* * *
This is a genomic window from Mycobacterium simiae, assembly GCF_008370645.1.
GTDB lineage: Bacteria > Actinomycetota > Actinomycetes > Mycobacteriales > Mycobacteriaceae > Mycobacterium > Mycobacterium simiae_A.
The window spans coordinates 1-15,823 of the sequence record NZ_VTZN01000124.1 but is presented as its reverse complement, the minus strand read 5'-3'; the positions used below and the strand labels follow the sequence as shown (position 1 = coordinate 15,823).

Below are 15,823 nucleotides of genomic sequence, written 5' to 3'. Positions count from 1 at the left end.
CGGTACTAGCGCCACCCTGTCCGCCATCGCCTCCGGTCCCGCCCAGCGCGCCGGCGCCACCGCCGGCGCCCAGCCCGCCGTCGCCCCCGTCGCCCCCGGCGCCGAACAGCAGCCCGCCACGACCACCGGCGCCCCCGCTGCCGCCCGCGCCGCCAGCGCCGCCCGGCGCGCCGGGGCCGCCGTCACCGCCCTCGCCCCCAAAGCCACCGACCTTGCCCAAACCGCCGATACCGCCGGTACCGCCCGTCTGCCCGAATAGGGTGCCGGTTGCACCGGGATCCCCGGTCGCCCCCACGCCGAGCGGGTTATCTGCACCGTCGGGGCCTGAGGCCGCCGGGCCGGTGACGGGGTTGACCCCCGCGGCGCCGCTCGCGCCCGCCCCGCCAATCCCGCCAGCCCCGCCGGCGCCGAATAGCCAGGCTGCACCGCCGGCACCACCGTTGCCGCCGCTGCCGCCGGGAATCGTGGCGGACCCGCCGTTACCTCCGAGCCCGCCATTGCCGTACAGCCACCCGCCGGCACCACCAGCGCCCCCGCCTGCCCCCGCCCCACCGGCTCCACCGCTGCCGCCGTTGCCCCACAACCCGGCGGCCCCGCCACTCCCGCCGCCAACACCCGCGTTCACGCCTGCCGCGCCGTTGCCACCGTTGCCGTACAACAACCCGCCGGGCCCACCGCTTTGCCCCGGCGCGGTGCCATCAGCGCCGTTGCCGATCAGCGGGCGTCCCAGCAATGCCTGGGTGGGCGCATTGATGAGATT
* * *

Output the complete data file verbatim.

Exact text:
This is a genomic window from Mycobacterium simiae, assembly GCF_008370645.1.
GTDB lineage: Bacteria > Actinomycetota > Actinomycetes > Mycobacteriales > Mycobacteriaceae > Mycobacterium > Mycobacterium simiae_A.
The window spans coordinates 1-15,823 of the sequence record NZ_VTZN01000124.1 but is presented as its reverse complement, the minus strand read 5'-3'; the positions used below and the strand labels follow the sequence as shown (position 1 = coordinate 15,823).

Below are 15,823 nucleotides of genomic sequence, written 5' to 3'. Positions count from 1 at the left end.
CGGTACTAGCGCCACCCTGTCCGCCATCGCCTCCGGTCCCGCCCAGCGCGCCGGCGCCACCGCCGGCGCCCAGCCCGCCGTCGCCCCCGTCGCCCCCGGCGCCGAACAGCAGCCCGCCACGACCACCGGCGCCCCCGCTGCCGCCCGCGCCGCCAGCGCCGCCCGGCGCGCCGGGGCCGCCGTCACCGCCCTCGCCCCCAAAGCCACCGACCTTGCCCAAACCGCCGATACCGCCGGTACCGCCCGTCTGCCCGAATAGGGTGCCGGTTGCACCGGGATCCCCGGTCGCCCCCACGCCGAGCGGGTTATCTGCACCGTCGGGGCCTGAGGCCGCCGGGCCGGTGACGGGGTTGACCCCCGCGGCGCCGCTCGCGCCCGCCCCGCCAATCCCGCCAGCCCCGCCGGCGCCGAATAGCCAGGCTGCACCGCCGGCACCACCGTTGCCGCCGCTGCCGCCGGGAATCGTGGCGGACCCGCCGTTACCTCCGAGCCCGCCATTGCCGTACAGCCACCCGCCGGCACCACCAGCGCCCCCGCCTGCCCCCGCCCCACCGGCTCCACCGCTGCCGCCGTTGCCCCACAACCCGGCGGCCCCGCCACTCCCGCCGCCAACACCCGCGTTCACGCCTGCCGCGCCGTTGCCACCGTTGCCGTACAACAACCCGCCGGGCCCACCGCTTTGCCCCGGCGCGGTGCCATCAGCGCCGTTGCCGATCAGCGGGCGTCCCAGCAATGCCTGGGTGGGCGCATTGATGAGATT